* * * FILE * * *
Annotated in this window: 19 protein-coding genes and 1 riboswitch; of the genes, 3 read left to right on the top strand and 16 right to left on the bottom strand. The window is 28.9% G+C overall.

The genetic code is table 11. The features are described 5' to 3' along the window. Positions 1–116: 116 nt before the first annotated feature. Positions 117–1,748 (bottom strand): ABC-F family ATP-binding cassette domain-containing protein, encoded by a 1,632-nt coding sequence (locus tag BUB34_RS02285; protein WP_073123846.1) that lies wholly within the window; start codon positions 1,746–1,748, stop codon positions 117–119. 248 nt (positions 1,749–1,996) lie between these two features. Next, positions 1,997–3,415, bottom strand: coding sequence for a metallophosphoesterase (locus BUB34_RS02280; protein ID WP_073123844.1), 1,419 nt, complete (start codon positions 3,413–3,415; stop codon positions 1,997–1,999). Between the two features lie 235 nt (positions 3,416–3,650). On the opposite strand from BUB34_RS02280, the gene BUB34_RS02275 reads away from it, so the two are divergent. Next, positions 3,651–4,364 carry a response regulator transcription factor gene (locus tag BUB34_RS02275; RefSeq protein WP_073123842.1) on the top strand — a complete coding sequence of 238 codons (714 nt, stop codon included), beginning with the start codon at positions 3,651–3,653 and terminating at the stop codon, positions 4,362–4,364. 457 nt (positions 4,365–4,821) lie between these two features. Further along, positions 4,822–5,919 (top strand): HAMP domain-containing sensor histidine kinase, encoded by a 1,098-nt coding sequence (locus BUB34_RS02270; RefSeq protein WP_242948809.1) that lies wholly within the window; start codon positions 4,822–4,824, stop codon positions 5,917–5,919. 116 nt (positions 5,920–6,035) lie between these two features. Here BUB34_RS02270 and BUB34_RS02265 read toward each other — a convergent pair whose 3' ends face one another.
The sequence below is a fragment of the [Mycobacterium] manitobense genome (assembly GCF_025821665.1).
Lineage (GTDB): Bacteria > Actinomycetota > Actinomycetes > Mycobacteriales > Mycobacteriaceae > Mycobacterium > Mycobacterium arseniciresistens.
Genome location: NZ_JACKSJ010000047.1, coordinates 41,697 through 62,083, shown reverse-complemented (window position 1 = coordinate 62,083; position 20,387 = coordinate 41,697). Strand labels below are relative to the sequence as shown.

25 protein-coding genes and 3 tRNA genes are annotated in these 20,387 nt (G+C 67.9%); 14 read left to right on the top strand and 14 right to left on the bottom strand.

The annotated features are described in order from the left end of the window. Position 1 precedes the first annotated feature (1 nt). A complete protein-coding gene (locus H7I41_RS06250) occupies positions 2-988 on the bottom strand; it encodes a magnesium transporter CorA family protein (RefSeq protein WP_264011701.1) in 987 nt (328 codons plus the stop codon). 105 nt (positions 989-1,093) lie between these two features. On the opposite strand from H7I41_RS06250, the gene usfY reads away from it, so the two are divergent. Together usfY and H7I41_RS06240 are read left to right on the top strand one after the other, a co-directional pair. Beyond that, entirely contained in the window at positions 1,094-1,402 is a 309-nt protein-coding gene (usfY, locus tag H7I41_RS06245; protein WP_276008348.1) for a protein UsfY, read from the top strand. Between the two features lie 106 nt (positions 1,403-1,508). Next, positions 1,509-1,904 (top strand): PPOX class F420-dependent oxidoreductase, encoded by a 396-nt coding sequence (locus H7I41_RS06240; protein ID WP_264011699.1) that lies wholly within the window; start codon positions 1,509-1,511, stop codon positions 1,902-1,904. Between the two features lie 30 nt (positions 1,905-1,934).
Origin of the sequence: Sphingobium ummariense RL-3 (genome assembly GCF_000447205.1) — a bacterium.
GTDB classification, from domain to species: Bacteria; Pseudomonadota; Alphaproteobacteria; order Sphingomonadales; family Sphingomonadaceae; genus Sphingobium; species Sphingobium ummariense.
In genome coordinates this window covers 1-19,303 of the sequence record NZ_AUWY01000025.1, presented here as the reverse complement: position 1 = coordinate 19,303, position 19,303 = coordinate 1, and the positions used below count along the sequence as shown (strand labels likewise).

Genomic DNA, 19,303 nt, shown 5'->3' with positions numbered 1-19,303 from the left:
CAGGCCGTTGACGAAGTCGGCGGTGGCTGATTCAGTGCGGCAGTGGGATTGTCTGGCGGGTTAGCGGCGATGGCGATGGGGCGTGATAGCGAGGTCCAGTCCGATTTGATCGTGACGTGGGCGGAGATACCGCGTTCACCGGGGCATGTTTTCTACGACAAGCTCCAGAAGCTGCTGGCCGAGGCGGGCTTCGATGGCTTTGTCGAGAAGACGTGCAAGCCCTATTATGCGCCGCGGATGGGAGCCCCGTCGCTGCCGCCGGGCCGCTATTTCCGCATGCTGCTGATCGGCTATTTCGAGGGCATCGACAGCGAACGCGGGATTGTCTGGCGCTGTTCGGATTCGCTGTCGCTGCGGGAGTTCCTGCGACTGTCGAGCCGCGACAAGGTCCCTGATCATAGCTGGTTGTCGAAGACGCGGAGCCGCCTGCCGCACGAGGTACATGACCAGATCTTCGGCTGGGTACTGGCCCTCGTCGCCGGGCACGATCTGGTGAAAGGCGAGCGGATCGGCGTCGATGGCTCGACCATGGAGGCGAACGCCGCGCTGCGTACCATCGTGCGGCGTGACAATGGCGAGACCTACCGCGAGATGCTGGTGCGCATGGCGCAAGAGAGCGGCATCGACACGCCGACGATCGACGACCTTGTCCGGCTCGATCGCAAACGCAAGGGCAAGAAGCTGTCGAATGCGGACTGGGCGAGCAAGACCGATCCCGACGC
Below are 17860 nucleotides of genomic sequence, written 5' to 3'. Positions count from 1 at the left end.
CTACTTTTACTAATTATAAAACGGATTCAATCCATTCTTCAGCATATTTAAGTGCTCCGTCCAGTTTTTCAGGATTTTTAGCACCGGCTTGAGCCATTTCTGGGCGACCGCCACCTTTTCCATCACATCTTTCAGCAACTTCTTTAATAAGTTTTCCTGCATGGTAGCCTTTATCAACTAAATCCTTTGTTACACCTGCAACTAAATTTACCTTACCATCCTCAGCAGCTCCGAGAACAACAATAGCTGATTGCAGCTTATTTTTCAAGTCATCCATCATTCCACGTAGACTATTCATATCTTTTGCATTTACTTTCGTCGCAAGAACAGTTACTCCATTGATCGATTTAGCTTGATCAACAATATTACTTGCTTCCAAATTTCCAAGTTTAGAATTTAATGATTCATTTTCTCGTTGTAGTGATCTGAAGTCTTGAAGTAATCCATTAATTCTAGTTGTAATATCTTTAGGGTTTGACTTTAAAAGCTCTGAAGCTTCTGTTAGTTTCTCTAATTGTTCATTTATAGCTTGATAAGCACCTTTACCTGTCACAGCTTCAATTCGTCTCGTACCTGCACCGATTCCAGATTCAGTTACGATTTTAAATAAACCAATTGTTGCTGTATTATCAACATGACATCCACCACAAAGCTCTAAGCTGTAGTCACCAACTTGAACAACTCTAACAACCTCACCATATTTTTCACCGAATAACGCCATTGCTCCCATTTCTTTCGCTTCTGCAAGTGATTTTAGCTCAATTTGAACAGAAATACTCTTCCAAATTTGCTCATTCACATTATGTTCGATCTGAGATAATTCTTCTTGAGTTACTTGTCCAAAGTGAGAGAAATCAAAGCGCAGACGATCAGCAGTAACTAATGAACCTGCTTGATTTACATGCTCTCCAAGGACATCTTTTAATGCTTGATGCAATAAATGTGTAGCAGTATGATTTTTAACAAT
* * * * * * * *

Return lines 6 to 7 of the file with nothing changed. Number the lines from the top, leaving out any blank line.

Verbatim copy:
25 protein-coding genes and 3 tRNA genes are annotated in these 20,387 nt (G+C 67.9%); 14 read left to right on the top strand and 14 right to left on the bottom strand.

The annotated features are described in order from the left end of the window. Position 1 precedes the first annotated feature (1 nt). A complete protein-coding gene (locus H7I41_RS06250) occupies positions 2-988 on the bottom strand; it encodes a magnesium transporter CorA family protein (RefSeq protein WP_264011701.1) in 987 nt (328 codons plus the stop codon). 105 nt (positions 989-1,093) lie between these two features. On the opposite strand from H7I41_RS06250, the gene usfY reads away from it, so the two are divergent. Together usfY and H7I41_RS06240 are read left to right on the top strand one after the other, a co-directional pair. Beyond that, entirely contained in the window at positions 1,094-1,402 is a 309-nt protein-coding gene (usfY, locus tag H7I41_RS06245; protein WP_276008348.1) for a protein UsfY, read from the top strand. Between the two features lie 106 nt (positions 1,403-1,508). Next, positions 1,509-1,904 (top strand): PPOX class F420-dependent oxidoreductase, encoded by a 396-nt coding sequence (locus H7I41_RS06240; protein ID WP_264011699.1) that lies wholly within the window; start codon positions 1,509-1,511, stop codon positions 1,902-1,904. Between the two features lie 30 nt (positions 1,905-1,934).